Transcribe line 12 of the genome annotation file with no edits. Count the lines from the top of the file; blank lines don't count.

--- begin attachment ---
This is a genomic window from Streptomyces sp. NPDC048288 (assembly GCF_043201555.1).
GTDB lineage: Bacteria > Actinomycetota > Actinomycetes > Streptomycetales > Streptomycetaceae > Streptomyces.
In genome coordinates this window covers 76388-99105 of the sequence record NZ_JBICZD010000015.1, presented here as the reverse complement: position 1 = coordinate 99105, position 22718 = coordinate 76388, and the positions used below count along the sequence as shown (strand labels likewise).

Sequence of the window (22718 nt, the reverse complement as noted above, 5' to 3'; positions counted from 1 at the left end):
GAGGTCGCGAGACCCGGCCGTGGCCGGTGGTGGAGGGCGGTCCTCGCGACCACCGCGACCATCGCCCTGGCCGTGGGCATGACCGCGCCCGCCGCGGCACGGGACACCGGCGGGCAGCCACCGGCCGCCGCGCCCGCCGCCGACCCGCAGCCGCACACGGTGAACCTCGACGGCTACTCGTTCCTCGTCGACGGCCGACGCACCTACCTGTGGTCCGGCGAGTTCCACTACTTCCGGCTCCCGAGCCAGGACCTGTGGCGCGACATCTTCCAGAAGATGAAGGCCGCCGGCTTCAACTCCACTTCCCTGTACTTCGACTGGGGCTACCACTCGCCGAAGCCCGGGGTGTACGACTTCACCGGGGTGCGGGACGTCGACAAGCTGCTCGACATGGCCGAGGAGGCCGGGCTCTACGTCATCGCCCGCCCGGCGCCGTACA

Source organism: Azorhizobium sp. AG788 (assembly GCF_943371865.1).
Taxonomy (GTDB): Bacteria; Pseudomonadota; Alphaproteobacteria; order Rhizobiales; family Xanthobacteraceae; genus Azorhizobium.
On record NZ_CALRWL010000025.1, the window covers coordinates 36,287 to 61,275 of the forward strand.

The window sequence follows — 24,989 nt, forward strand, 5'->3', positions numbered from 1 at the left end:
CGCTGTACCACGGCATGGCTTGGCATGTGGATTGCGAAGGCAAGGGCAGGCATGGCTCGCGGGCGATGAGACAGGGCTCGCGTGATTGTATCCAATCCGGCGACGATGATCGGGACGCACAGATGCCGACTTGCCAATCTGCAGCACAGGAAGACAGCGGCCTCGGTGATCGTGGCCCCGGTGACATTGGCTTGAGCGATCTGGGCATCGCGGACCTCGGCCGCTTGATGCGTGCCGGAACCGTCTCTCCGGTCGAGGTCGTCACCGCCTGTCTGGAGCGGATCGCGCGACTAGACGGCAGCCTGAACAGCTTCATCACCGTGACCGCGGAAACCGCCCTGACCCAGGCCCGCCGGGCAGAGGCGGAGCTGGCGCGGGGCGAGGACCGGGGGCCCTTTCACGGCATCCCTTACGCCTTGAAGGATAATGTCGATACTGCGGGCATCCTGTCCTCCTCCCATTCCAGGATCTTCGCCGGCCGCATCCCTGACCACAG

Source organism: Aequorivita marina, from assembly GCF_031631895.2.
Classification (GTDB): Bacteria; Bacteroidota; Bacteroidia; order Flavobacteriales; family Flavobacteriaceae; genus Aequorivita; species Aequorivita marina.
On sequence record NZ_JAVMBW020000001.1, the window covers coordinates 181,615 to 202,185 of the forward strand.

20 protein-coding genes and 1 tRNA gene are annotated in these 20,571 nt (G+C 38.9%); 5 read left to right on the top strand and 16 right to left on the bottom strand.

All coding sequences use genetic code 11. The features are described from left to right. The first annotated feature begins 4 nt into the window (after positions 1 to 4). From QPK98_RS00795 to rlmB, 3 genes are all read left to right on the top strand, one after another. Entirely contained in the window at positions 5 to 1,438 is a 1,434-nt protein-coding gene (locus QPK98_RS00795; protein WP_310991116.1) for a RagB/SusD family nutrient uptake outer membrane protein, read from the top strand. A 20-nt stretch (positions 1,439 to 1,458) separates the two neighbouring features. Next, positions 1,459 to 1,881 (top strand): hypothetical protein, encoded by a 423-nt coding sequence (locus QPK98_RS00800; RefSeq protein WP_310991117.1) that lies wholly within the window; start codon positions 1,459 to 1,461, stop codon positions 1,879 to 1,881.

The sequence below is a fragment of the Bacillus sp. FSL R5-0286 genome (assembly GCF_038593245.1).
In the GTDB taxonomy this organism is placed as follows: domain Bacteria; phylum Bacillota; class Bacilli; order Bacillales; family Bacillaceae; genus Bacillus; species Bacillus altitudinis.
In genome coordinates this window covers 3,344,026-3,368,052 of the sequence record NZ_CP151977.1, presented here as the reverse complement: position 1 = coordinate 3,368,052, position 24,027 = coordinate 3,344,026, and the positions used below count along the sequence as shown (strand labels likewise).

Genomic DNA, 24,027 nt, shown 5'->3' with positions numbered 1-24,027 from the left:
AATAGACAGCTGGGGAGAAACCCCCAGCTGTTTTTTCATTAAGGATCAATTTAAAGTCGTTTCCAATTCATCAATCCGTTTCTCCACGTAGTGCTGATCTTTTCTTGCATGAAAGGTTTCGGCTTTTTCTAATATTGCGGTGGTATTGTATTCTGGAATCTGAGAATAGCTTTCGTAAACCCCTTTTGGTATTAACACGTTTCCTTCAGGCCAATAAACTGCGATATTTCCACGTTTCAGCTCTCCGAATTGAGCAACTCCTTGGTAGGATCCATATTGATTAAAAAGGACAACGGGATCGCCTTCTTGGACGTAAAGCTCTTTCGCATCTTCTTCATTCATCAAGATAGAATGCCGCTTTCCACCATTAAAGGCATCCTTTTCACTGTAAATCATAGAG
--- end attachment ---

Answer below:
Classification (GTDB): Bacteria; Bacteroidota; Bacteroidia; order Flavobacteriales; family Flavobacteriaceae; genus Aequorivita; species Aequorivita marina.